Report Illuminates How Wide the Funding Gap is for Black and Latinx Americans
A new landmark report uses compiled race, ethnicity and gender data of U.S. based companies to examine funding disparities for the two largest minority groups in the country.
Historically, Black and Latinx entrepeneurs have experienced underfunding and systemic discrimination, with funding paling in comparison to startups headed by white men.
The report analyzed data compiled by the Diversity Spotlight, a feature on Crunchbase that shows if there is diversity in an organization’s leadership team —CEOs and founders for startups, and partners with check-writing abilities for investment firms. The analysis, released by Crunchbase, a database for tech companies found that 970 companies with Black and Latinx founders were started between 2015 and August of this year, and received $15 billion in funding over that timeframe. That’s 2.4 percent of total venture capital representing a fraction of the funding raised by non-minority group startups.
These two groups have raised $2.3 billion in venture funding in 2020 so far, accounting for 2.6 percent of overall venture capital this year. Funding to underrepresented founders peaked at $4 billion in 2018 — that same year funding to all venture-backed startups peaked in the U.S. at $141 billion.
The San Francisco Bay Area ranks first when it comes to investing in Black and Latinx founded companies, says the report, with $4.6 billion since 2015, or 1.8 percent of invested venture capital, followed by The greater New York area, at $4.4 billion—representing 5.2 percent of that region’s total funding.
There are several causes of the extreme disparity. It’s already difficult to secure funding at a venture capital level if you’re not a white man, and Black and Latinx founders tend to experience rejection at a higher rate due to stereotypes, according to New Age Capital, cited in the report.
Lack of friends and family capital is another reason many minority entrepreneurs are impaired from the start. Crowdfunding platform Fundable shows that friends and family are the biggest funding sources for entrepreneurs in the U.S., who receive an average of $23,000 per startup.
Federal Reserve Bank Leaders Pledge to Reduce Racial and Economic Inequities
The presidents of the Federal Reserve Banks of Boston, Atlanta and Minneapolis vowed Wednesday to commit to policy changes that would fight economic and racial inequalities, reports Bloomberg.
The Federal Reserve, the largest and arguably most influential banking system in the world, isn’t serving all Americans, businesswoman Ursula Burns said in a virtual conference hosted by those reserve banks, reports Bloomberg. In response, the leaders of those banks vowed to make changes.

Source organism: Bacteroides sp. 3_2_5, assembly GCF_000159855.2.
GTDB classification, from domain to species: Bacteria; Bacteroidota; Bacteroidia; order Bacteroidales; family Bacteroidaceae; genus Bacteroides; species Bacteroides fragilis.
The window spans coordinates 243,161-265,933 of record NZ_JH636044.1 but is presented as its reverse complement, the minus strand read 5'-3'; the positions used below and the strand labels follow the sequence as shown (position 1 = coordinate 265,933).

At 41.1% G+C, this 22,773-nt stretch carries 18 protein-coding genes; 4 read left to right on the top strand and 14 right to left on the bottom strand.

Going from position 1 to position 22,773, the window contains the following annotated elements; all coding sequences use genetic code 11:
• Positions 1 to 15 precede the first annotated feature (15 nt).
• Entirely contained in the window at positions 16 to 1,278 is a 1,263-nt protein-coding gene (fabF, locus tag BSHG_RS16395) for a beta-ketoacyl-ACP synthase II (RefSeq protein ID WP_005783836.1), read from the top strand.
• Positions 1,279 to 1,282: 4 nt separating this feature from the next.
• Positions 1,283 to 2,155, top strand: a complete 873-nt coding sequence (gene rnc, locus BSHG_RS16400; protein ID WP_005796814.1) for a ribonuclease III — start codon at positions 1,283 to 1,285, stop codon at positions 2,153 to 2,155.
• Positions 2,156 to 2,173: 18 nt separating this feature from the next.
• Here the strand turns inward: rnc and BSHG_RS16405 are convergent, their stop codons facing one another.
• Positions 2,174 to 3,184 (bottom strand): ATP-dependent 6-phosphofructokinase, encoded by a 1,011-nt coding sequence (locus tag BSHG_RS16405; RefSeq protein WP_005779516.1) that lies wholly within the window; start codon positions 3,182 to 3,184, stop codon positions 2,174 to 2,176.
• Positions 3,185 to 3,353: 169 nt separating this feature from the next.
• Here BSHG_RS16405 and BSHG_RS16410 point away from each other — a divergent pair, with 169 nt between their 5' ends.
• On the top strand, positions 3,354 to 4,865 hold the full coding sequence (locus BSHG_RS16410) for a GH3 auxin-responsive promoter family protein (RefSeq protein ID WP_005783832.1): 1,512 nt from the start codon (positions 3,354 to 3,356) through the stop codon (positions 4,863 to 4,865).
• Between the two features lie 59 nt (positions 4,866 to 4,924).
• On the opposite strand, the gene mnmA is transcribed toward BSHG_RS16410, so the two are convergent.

For example, the Feds could move to include diverse labor and community-based voices in its Beige Book report, which gathers anecdotal information on current economic conditions in each district, but has historically emphasized the input and perspectives of corporate leaders.
“We have to think about this much more holistically,” Boston Fed President Eric Rosengren told Bloomberg. “You can’t just solve, for example, the wealth gap, without addressing all these other gaps. So thinking about collective action in a much more comprehensive way, as Fed policy makers, but also as the recommendations that we’re giving to other policy makers, who have other tools than we have, is really important.”
Race and gender-based wealth disparity continues to plague the country, and the pandemic has widened that wage gap significantly, Burns, the former CEO of Xerox, told Bloomberg.
The impetus for the pledge came after racist events in each of the districts, specifically the murders of George Floyd and Ahmaud Arbery, and the racist slurs hurled against former Red Sox player Torii Hunter in Boston, reports Bloomberg.
San Francisco Black-owned Business Fund Unable to Meet Demand
Amid the COVID-19 pandemic the San Francisco African American Chamber of Commerce rolled out a program to help Black-owned businesses survive the economic downturn. But there is just not enough money to help them all, reports San Francisco Business Times.
The chamber’s fund, which contained $3.2 million, received 391 applications seeking a total of $16 million in funding during the two-week application cycle in August. The $13 million disparity leaves the majority of applicants in a hole.
The fund, which provides interest-free loans of up to $50,000 over a six-year period, with waived payments for the first year, received private donations from San Francisco’s Covid-19 Give2SF relief fund, totaling $1.7 million, and the remaining $1.5 was donated by Main Street Launch.
Despite receiving an upsurge in interest from corporate sponsors interested in aligning with the Black Lives Matter movement, the fund has not yet received any corporate donations.
This article is part of The Bottom Line, a series exploring scalable solutions for problems related to affordability, inclusive economic growth and access to capital. Click here to subscribe to our Bottom Line newsletter. The Bottom Line is made possible with support from Citi.
Claire Marie Porter is Next City’s INN/Columbia Journalism School intern for Fall 2020. She is a Pennsylvania-based journalist who writes about health, science, and environmental justice, and her work can be found in The Washington Post, Grid Magazine, WIRED and other publications.